This  volume  is  an  abridgement  of  a  substantial  work on water quality in the Americas produced by the Water Program of the InterAmerican Network of  Academies  of  Science  (IANAS).  This  work,  which  is  entitled  Water  Quality  in  the  Americas:  Risks and Opportunities, was co-authored by some 148  scholars  and  experts  including  the  members  of the IANAS Water Program and their associates. The  purpose  of  the  present  volume  is  to  provide  an accessible overview and summary of the larger document which totals over 600 pages. Unlike the larger  version  which  provides  descriptions  and  analyses of water quality problems on a country-by-country basis and several special chapters, this  volume  focuses  water  quality  problems  on  a  broader  hemispheric  basis.

While  examples  are  drawn  from  individual  countries,  the  intent  is  to  provide the reader with an overarching assessment of the water quality problems of the Americas and some of the means for addressing them.  In the 19th and early 20th centuries concerns about  water  resources  were  focused  mainly  on  the  adequacy  of  supplies  to  support  domestic,  industrial,  and  agricultural  activities.  With  the  advent  of  the  modern  era,  it  began  to  become  obvious that protection and maintenance of water quality is an essential part of maintaining supplies for different uses of water. Continuing declines in water quality frequently result in loss of available supplies as surely as drought.  The restoration and protection of water quality is complex and entails a variety of efforts ranging from the management of  watersheds  to  the  enactment  and  execution  of  water  laws  and  policies.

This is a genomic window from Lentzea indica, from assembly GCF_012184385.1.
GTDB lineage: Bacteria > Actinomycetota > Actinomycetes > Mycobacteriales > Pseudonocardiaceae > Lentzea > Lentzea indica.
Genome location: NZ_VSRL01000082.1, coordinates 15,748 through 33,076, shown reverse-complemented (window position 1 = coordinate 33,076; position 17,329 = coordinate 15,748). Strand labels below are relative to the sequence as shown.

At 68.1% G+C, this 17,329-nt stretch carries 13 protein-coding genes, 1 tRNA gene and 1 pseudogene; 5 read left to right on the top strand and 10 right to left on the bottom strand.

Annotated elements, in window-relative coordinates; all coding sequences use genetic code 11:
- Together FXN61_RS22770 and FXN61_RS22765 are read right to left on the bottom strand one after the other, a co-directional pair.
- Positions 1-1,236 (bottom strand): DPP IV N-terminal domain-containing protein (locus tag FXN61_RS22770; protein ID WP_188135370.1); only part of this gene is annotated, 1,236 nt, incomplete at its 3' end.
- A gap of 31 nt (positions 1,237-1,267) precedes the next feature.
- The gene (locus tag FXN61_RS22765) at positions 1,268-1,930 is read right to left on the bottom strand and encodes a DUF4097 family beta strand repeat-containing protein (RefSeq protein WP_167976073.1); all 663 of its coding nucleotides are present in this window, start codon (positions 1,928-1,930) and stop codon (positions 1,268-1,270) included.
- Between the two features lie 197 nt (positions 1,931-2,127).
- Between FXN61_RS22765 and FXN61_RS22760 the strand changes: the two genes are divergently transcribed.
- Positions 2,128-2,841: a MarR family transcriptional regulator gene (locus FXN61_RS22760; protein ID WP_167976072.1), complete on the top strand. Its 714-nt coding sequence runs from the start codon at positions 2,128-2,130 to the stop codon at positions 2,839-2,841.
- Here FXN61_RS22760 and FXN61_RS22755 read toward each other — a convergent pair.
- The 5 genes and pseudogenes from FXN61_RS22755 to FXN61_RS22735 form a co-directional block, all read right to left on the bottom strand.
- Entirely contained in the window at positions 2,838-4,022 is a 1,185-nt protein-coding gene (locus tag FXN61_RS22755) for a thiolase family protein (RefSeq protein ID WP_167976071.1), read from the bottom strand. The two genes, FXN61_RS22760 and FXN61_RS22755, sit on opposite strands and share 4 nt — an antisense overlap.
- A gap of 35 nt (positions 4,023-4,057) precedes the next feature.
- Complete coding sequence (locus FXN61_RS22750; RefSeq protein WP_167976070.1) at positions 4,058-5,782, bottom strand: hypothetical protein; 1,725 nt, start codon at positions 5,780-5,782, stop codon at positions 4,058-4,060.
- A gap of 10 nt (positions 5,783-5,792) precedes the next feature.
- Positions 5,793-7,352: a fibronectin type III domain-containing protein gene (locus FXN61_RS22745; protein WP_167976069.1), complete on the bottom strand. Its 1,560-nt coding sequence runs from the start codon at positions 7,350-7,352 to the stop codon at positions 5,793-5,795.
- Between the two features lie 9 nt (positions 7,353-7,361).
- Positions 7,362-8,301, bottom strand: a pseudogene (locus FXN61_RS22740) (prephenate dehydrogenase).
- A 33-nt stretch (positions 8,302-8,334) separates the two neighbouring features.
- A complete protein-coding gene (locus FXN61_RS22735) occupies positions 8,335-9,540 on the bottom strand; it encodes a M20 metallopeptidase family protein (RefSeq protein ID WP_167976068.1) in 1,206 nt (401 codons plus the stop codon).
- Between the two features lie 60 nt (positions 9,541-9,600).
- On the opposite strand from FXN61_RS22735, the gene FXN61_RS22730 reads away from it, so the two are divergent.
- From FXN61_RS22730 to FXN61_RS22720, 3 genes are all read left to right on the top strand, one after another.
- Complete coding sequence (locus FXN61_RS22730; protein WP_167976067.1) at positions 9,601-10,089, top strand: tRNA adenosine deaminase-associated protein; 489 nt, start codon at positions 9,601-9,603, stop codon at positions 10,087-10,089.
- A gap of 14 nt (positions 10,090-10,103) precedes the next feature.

This  is  especially  true today as new and previously unknown contaminants  emerge,  often  before  their  impacts  on water and its uses can be adequately evaluated. Moreover,  it  is  now  understood  the  protection  of  ecosystems  and  the  production  of  environmental  services require careful management of water quality. Comprehensive monitoring of water quality  is  inadequate  in  most  of  the  Americas.  

Without  monitoring  it  is  difficult  to  assess  the scale  and  extent  of  a  water  pollution  problem and  similarly  difficult  to  know  whether  efforts to  improve  and  protect  water  quality  have  been  successful. Monitoring nominally requires public investment and yet the importance of it is obscure to members of the public and efforts to raise public revenues to support it are rarely successful.